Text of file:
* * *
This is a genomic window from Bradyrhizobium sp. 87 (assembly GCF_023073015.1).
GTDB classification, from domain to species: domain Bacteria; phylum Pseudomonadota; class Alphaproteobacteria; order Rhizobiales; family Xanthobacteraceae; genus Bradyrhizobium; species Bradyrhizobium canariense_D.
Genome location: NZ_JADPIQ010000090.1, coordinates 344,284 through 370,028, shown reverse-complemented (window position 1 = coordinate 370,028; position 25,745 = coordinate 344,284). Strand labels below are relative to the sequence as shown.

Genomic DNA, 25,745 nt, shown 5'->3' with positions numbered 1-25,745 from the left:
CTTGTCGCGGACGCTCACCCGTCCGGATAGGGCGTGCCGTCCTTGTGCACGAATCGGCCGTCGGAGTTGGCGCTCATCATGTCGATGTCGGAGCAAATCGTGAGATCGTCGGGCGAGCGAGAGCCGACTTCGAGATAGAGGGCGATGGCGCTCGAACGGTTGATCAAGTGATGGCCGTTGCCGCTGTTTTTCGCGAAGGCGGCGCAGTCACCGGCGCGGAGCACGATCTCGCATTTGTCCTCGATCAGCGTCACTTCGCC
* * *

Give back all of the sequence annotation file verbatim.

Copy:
This is a genomic window from Bradyrhizobium sp. 87 (assembly GCF_023073015.1).
GTDB classification, from domain to species: domain Bacteria; phylum Pseudomonadota; class Alphaproteobacteria; order Rhizobiales; family Xanthobacteraceae; genus Bradyrhizobium; species Bradyrhizobium canariense_D.
Genome location: NZ_JADPIQ010000090.1, coordinates 344,284 through 370,028, shown reverse-complemented (window position 1 = coordinate 370,028; position 25,745 = coordinate 344,284). Strand labels below are relative to the sequence as shown.

Genomic DNA, 25,745 nt, shown 5'->3' with positions numbered 1-25,745 from the left:
CTTGTCGCGGACGCTCACCCGTCCGGATAGGGCGTGCCGTCCTTGTGCACGAATCGGCCGTCGGAGTTGGCGCTCATCATGTCGATGTCGGAGCAAATCGTGAGATCGTCGGGCGAGCGAGAGCCGACTTCGAGATAGAGGGCGATGGCGCTCGAACGGTTGATCAAGTGATGGCCGTTGCCGCTGTTTTTCGCGAAGGCGGCGCAGTCACCGGCGCGGAGCACGATCTCGCATTTGTCCTCGATCAGCGTCACTTCGCC